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Mid-Day Meal Scheme
In India, the midday meal programme was introduced on August 15th, 1995, as part of the National Programme of Nutritional Support to Primary Education (NP-NSPE). The National Programme of Mid Day Meal in Schools, also known as the Mid-Day Meal Scheme, replaced the name NP-NSPE in October 2007. The vice president of India recently suggested giving kids milk with their midday meals.
The Mid-Day Meal Programme was renamed “PM POSHAN” or Pradhan Mantri Poshan Shakti Nirman in September 2021. In addition to those presently covered by the mid-day programme, PM POSHAN will extend the hot prepared meals to pupils enrolled in pre-primary levels or Bal Vatikas of government and government-aided primary schools.
Mid-Day Meal Scheme Overview
With a budget of Rs 1,30,794.90 crore, the redesigned programme has been established for 5 years, from 2021–2022 to 2025–2026. The 11.80 crore youngsters enrolled in the country’s 11.20 lakh schools are expected to benefit, according to the government. In the following aspects, the plan differs from the mid-day meal plan:
- The updated programme would prioritise monitoring schoolchildren’s nutritional status in addition to serving them nutritious meals.
- At order to ensure that the BMI, weight, and haemoglobin levels of the pupils are monitored, a nutritional specialist will be established at each school.
- There would be specific dietary preparations offered in areas where anaemia was prevalent.
- On school campuses, the government is also thinking of establishing nutrition gardens with student involvement.
Salient Feature Mid-Day Meal Scheme
It is the largest school lunch initiative in the world and is intended to help primary education become universal. The designated entity for carrying out the plan is the Ministry of Education, formerly the Ministry of Human Resources and Development. Because it is a centrally sponsored programme, costs are split between the federal government and the states. (The center’s share is 60%.)
- The midday meal programme was originally introduced in the state of Tamil Nadu. The midday meal programme was originally introduced in the state of Tamil Nadu.
- When MDMS changed to a cooked midday meal programme in 2001, every eligible kid was given a prepared noon meal for at least 200 days:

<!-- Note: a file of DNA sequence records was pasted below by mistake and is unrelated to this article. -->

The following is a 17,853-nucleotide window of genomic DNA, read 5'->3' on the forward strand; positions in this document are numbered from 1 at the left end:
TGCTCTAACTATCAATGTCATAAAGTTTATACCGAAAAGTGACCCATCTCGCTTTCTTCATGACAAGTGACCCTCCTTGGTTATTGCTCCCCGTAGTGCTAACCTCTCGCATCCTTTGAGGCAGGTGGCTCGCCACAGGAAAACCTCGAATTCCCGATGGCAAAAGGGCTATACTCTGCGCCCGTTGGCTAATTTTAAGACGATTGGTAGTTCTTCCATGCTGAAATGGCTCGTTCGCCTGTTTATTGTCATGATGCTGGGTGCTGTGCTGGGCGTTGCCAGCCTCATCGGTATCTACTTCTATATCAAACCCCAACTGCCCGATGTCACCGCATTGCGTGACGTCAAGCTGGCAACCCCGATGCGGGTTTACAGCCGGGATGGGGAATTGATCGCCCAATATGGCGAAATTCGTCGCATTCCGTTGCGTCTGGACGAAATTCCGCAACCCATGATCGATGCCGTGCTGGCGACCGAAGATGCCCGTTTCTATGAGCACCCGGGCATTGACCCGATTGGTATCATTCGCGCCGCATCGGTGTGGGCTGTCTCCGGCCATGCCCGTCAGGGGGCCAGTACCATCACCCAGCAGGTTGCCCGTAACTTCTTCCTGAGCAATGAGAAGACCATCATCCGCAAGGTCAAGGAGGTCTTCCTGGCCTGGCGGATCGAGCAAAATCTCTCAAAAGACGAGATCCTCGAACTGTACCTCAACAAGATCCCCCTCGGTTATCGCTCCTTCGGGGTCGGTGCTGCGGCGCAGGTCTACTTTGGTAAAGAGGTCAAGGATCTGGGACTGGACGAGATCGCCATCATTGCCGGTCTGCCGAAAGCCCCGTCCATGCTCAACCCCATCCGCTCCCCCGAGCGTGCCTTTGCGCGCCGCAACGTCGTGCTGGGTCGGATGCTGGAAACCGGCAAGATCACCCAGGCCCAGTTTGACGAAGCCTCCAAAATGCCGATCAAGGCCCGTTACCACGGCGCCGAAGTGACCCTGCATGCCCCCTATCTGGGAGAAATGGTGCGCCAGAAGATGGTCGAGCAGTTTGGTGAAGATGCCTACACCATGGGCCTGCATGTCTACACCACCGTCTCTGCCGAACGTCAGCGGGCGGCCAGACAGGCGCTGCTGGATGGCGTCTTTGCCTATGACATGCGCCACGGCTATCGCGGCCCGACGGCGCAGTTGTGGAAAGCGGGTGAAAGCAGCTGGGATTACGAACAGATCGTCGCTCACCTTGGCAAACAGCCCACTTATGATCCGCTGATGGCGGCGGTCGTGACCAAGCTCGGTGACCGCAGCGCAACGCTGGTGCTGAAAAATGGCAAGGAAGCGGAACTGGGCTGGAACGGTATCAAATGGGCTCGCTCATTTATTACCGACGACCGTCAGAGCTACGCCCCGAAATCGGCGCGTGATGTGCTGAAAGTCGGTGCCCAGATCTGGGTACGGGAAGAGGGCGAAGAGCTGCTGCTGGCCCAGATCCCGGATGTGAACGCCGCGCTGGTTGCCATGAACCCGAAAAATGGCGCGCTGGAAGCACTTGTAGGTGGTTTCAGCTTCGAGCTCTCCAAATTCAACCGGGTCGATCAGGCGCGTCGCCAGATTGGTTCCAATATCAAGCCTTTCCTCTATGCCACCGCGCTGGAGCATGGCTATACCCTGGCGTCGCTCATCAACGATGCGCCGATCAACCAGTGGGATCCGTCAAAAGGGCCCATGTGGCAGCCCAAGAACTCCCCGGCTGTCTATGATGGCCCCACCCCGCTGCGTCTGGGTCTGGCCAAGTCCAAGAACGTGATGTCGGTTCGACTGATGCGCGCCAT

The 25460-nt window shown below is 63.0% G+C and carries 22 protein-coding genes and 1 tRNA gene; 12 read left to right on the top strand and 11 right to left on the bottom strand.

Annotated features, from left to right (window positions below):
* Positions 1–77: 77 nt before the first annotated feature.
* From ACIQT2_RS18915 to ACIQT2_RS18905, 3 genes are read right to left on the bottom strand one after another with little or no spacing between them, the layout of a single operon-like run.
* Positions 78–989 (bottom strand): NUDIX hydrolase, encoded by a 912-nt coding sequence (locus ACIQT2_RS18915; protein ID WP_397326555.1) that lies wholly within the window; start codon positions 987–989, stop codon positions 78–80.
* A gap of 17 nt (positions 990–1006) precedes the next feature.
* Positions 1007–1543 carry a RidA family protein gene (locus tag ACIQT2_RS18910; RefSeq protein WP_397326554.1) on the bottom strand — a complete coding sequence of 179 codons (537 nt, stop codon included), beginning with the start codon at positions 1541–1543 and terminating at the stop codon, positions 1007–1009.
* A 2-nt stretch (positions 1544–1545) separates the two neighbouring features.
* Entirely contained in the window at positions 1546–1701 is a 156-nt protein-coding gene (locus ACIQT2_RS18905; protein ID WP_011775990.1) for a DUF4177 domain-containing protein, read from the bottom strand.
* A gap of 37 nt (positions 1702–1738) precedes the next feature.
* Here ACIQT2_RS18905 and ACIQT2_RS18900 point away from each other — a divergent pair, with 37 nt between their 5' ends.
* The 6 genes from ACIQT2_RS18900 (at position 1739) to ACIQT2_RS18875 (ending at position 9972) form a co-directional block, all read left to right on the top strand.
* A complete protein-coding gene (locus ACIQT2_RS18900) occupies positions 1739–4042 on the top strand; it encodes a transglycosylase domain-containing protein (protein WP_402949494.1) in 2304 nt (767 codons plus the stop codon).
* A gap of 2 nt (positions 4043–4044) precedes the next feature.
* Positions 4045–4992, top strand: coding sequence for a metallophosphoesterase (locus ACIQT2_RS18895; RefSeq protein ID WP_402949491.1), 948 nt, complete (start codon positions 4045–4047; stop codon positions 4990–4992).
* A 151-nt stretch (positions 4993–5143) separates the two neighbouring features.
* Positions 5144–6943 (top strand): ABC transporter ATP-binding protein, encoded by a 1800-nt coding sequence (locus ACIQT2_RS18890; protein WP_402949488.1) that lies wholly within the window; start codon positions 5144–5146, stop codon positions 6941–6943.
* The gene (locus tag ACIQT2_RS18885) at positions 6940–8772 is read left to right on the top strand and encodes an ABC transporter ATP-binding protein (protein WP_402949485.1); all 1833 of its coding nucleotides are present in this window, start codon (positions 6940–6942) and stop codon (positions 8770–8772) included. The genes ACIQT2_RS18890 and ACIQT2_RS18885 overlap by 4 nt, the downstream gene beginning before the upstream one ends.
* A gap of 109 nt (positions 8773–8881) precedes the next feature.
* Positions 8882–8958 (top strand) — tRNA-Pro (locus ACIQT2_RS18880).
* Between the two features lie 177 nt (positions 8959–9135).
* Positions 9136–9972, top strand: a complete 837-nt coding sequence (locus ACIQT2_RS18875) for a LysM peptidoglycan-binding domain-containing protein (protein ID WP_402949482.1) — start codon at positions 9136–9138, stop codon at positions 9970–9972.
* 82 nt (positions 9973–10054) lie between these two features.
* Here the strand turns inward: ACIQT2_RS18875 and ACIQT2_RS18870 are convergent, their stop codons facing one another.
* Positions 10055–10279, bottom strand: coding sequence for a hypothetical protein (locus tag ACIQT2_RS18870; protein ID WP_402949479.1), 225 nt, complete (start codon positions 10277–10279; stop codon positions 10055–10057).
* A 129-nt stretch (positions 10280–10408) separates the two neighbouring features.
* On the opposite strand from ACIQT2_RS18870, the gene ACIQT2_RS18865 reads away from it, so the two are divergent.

|Energy Intake||300 calories|
|Protein Intake||8 to 12 Grams|
- The programme was exclusively intended for public, public-aided, and local body schools up until 2002. Later, the programme was expanded to include students attending Alternative & Innovative Education (AIE) and Education Guarantee Scheme (EGS) institutions.
- 3,479 Educationally Backwards Blocks (EBB) students in classes 6–8 was included in the programme in 2007.
- Each kid has a right to get the number of micronutrients (tablets and deworming medications) specified in the National Rural Health Mission’s school health programme, in addition to calories and food intake.
MDM Rules, 2015
- In accordance with the National Food Security Act (NFSA) 2013, Midday Meal Rules 2015 were published on September 30, 2015.
- In accordance with the MDM regulations, schools are permitted to use additional cash for midday meals if MDM funding run out.
- When schools and other required bodies are unable to serve children hot meals, they are compelled to give recipients food allowances.
- Random monthly testing of meals to be handled by accredited labs.
- According to the MDM guidelines 2015, the state government in question must assign blame to a person or organisation if students at any school go without food for three consecutive school days or five days in a row.
How is the Midday Meal Scheme implemented?
One of the three models is used for its implementation:
- Decentralised model: Local cooks preparing meals on-site, self-help organisations, etc.
- Centralised model: In this arrangement, food is prepared and delivered to the schools by an outside organisation rather than the neighbourhood on-site cooks.
- International Support: Numerous worldwide nonprofit organisations support public schools.